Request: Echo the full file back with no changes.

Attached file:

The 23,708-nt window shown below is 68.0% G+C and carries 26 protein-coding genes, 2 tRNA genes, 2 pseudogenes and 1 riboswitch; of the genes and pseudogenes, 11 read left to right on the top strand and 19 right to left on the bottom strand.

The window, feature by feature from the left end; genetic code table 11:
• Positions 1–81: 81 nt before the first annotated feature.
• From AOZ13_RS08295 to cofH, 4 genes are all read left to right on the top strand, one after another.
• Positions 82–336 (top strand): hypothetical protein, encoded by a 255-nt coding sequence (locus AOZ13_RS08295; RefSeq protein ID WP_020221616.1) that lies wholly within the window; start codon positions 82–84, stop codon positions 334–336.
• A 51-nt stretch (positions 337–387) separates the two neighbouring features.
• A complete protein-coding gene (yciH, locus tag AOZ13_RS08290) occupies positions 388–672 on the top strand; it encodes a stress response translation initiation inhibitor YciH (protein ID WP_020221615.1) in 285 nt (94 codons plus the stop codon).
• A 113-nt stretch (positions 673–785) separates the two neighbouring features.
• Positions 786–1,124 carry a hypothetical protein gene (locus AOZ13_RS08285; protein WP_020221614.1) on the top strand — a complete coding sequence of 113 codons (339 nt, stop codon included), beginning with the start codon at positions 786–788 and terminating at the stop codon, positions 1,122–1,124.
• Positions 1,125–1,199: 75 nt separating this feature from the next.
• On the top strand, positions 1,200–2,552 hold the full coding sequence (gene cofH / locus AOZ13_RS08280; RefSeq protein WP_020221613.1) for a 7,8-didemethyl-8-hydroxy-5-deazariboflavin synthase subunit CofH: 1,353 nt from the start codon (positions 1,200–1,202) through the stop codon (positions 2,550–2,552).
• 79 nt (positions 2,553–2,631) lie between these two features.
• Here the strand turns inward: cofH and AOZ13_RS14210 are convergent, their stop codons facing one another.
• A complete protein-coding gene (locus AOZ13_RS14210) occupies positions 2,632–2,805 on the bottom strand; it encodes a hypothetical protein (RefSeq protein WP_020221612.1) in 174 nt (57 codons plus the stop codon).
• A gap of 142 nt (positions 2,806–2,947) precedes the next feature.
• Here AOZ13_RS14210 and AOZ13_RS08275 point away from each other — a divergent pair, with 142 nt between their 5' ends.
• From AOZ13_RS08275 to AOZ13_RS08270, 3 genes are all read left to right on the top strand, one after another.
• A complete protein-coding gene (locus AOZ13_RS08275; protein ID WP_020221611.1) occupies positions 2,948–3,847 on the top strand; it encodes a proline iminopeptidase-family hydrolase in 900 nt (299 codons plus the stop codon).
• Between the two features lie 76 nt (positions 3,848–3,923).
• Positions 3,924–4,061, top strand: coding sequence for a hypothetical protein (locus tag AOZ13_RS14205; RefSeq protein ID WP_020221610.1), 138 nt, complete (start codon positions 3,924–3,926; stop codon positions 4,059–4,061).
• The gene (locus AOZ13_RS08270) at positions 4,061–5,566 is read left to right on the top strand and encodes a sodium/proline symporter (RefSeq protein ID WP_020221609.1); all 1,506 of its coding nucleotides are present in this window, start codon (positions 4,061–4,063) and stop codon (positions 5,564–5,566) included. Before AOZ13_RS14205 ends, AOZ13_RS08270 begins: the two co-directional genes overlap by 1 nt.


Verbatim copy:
The 23,708-nt window shown below is 68.0% G+C and carries 26 protein-coding genes, 2 tRNA genes, 2 pseudogenes and 1 riboswitch; of the genes and pseudogenes, 11 read left to right on the top strand and 19 right to left on the bottom strand.

The window, feature by feature from the left end; genetic code table 11:
• Positions 1–81: 81 nt before the first annotated feature.
• From AOZ13_RS08295 to cofH, 4 genes are all read left to right on the top strand, one after another.
• Positions 82–336 (top strand): hypothetical protein, encoded by a 255-nt coding sequence (locus AOZ13_RS08295; RefSeq protein ID WP_020221616.1) that lies wholly within the window; start codon positions 82–84, stop codon positions 334–336.
• A 51-nt stretch (positions 337–387) separates the two neighbouring features.
• A complete protein-coding gene (yciH, locus tag AOZ13_RS08290) occupies positions 388–672 on the top strand; it encodes a stress response translation initiation inhibitor YciH (protein ID WP_020221615.1) in 285 nt (94 codons plus the stop codon).
• A 113-nt stretch (positions 673–785) separates the two neighbouring features.
• Positions 786–1,124 carry a hypothetical protein gene (locus AOZ13_RS08285; protein WP_020221614.1) on the top strand — a complete coding sequence of 113 codons (339 nt, stop codon included), beginning with the start codon at positions 786–788 and terminating at the stop codon, positions 1,122–1,124.
• Positions 1,125–1,199: 75 nt separating this feature from the next.
• On the top strand, positions 1,200–2,552 hold the full coding sequence (gene cofH / locus AOZ13_RS08280; RefSeq protein WP_020221613.1) for a 7,8-didemethyl-8-hydroxy-5-deazariboflavin synthase subunit CofH: 1,353 nt from the start codon (positions 1,200–1,202) through the stop codon (positions 2,550–2,552).
• 79 nt (positions 2,553–2,631) lie between these two features.
• Here the strand turns inward: cofH and AOZ13_RS14210 are convergent, their stop codons facing one another.
• A complete protein-coding gene (locus AOZ13_RS14210) occupies positions 2,632–2,805 on the bottom strand; it encodes a hypothetical protein (RefSeq protein WP_020221612.1) in 174 nt (57 codons plus the stop codon).
• A gap of 142 nt (positions 2,806–2,947) precedes the next feature.
• Here AOZ13_RS14210 and AOZ13_RS08275 point away from each other — a divergent pair, with 142 nt between their 5' ends.
• From AOZ13_RS08275 to AOZ13_RS08270, 3 genes are all read left to right on the top strand, one after another.
• A complete protein-coding gene (locus AOZ13_RS08275; protein ID WP_020221611.1) occupies positions 2,948–3,847 on the top strand; it encodes a proline iminopeptidase-family hydrolase in 900 nt (299 codons plus the stop codon).
• Between the two features lie 76 nt (positions 3,848–3,923).
• Positions 3,924–4,061, top strand: coding sequence for a hypothetical protein (locus tag AOZ13_RS14205; RefSeq protein ID WP_020221610.1), 138 nt, complete (start codon positions 3,924–3,926; stop codon positions 4,059–4,061).
• The gene (locus AOZ13_RS08270) at positions 4,061–5,566 is read left to right on the top strand and encodes a sodium/proline symporter (RefSeq protein ID WP_020221609.1); all 1,506 of its coding nucleotides are present in this window, start codon (positions 4,061–4,063) and stop codon (positions 5,564–5,566) included. Before AOZ13_RS14205 ends, AOZ13_RS08270 begins: the two co-directional genes overlap by 1 nt.